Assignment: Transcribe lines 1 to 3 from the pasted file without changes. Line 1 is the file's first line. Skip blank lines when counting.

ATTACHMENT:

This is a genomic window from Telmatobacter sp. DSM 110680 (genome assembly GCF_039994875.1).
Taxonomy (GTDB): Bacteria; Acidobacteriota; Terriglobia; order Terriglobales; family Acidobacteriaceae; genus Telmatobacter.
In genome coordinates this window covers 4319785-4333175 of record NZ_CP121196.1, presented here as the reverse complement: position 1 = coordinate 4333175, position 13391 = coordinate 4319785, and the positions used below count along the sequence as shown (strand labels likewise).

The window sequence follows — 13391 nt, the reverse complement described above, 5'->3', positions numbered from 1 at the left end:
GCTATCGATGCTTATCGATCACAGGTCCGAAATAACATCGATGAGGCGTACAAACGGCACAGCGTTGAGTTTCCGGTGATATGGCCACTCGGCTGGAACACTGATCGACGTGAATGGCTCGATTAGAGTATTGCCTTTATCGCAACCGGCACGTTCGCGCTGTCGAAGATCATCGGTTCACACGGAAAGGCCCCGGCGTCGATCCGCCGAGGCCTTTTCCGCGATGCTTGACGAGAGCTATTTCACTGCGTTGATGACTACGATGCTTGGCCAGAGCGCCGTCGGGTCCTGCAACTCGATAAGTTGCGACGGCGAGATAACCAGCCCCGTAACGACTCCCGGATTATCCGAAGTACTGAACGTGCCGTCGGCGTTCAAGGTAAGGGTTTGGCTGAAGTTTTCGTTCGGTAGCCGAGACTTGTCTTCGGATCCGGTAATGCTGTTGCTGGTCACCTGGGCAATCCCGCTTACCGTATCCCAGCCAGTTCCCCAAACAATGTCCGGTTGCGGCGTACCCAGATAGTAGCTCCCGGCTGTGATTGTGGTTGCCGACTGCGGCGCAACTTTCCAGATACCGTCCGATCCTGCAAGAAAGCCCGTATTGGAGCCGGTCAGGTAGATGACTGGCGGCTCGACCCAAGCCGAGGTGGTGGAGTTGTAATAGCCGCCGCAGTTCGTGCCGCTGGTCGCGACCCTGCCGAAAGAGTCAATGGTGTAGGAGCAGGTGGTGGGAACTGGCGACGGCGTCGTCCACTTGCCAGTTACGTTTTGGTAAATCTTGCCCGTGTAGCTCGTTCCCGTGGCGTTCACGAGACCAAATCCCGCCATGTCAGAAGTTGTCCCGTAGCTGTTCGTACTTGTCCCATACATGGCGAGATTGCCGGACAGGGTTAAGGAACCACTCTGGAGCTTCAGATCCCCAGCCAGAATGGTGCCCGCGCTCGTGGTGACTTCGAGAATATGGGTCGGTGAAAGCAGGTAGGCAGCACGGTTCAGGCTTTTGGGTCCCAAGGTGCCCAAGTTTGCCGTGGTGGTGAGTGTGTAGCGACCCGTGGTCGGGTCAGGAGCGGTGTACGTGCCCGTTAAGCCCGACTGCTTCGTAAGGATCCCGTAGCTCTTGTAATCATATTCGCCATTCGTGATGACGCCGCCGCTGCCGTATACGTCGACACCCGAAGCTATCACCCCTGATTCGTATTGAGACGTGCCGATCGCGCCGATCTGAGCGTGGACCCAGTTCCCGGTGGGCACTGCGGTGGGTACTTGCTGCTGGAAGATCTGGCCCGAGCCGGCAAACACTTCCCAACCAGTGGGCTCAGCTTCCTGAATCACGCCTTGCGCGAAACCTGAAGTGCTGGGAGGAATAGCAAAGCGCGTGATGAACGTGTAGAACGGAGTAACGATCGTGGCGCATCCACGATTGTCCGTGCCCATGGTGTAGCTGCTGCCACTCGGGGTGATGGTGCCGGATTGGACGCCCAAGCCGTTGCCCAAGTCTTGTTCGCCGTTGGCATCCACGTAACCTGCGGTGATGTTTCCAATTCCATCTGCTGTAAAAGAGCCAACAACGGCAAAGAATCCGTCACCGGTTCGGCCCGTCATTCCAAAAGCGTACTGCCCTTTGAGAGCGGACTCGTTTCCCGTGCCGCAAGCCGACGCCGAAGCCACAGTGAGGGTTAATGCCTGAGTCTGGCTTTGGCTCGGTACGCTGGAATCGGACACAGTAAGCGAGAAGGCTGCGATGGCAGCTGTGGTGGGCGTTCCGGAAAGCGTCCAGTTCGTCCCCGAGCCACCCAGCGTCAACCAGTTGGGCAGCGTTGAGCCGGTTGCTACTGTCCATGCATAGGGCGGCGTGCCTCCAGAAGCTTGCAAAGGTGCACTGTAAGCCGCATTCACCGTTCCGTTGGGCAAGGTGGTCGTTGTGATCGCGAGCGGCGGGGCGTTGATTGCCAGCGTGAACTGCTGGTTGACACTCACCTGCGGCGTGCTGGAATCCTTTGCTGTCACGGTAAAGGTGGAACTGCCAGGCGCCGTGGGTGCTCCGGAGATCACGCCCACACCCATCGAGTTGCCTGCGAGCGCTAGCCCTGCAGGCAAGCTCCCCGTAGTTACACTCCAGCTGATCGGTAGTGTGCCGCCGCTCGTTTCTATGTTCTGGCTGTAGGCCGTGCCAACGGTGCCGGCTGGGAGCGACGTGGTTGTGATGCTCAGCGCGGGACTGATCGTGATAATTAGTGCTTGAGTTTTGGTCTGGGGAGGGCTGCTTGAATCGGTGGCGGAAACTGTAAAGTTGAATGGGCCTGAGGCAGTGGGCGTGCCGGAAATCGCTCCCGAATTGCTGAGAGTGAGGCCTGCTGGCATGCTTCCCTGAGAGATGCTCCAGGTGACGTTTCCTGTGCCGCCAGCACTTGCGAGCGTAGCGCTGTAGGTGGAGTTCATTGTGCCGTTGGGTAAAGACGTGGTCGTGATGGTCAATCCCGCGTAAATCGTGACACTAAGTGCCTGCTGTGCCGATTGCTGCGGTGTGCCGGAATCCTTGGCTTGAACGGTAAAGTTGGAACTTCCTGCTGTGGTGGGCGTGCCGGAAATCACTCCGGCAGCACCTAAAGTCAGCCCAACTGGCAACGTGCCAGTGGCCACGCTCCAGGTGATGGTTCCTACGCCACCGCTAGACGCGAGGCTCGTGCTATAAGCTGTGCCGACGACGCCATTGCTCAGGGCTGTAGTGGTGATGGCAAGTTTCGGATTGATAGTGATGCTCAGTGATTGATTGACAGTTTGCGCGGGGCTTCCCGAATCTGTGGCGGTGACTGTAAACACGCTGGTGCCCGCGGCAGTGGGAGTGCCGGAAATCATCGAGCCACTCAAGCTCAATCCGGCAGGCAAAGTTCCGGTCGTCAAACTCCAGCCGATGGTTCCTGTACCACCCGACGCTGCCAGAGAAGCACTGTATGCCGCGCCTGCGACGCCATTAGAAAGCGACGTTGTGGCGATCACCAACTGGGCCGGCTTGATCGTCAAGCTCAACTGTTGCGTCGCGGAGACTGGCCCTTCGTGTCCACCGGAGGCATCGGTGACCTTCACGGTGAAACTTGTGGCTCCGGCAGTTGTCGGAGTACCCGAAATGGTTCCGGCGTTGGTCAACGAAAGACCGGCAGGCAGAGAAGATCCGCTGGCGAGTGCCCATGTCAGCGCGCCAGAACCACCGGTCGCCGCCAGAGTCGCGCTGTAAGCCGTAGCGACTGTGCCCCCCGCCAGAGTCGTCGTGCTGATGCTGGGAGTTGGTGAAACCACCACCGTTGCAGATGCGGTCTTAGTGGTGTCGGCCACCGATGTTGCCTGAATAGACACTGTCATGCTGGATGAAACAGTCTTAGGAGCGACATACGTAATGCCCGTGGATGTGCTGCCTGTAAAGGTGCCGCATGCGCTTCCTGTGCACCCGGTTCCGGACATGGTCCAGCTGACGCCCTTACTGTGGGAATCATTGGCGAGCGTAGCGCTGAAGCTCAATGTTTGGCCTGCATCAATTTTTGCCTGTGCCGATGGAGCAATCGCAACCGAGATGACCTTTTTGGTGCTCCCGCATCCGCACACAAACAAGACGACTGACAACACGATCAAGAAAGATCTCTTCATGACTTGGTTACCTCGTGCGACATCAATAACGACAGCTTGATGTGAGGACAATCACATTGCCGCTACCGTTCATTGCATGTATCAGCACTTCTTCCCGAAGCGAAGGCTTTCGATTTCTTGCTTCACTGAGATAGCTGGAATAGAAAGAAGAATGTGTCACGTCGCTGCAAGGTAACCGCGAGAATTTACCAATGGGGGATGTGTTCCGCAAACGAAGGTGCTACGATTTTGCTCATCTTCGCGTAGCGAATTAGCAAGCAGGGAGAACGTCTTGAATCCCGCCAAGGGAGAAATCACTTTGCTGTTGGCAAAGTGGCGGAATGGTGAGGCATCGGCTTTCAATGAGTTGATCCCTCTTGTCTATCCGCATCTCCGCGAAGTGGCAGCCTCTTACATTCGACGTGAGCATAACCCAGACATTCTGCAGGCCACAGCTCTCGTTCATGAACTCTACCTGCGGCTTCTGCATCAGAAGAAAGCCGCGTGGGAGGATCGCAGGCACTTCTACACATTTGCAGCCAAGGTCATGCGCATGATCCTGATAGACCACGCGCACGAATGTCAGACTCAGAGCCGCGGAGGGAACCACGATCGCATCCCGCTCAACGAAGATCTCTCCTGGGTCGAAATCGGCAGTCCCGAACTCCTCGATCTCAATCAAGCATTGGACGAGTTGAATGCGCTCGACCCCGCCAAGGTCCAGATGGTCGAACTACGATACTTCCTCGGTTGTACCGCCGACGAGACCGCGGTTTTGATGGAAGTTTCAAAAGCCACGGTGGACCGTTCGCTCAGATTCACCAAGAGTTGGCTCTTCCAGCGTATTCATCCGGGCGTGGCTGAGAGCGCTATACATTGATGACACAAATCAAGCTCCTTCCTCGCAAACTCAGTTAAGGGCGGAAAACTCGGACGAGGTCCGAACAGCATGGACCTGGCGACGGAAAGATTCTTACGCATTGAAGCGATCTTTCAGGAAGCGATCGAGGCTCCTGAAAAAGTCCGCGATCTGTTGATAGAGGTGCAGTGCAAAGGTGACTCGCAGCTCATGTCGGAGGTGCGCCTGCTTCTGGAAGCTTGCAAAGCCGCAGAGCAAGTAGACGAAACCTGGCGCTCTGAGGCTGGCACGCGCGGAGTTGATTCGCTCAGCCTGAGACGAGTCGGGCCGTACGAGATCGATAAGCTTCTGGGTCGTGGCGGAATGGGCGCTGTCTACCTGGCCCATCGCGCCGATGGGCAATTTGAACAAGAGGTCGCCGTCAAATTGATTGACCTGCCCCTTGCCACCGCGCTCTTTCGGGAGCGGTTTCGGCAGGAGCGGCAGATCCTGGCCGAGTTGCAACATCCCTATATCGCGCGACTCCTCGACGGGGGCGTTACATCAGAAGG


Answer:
This is a genomic window from Telmatobacter sp. DSM 110680 (genome assembly GCF_039994875.1).
Taxonomy (GTDB): Bacteria; Acidobacteriota; Terriglobia; order Terriglobales; family Acidobacteriaceae; genus Telmatobacter.
In genome coordinates this window covers 4319785-4333175 of record NZ_CP121196.1, presented here as the reverse complement: position 1 = coordinate 4333175, position 13391 = coordinate 4319785, and the positions used below count along the sequence as shown (strand labels likewise).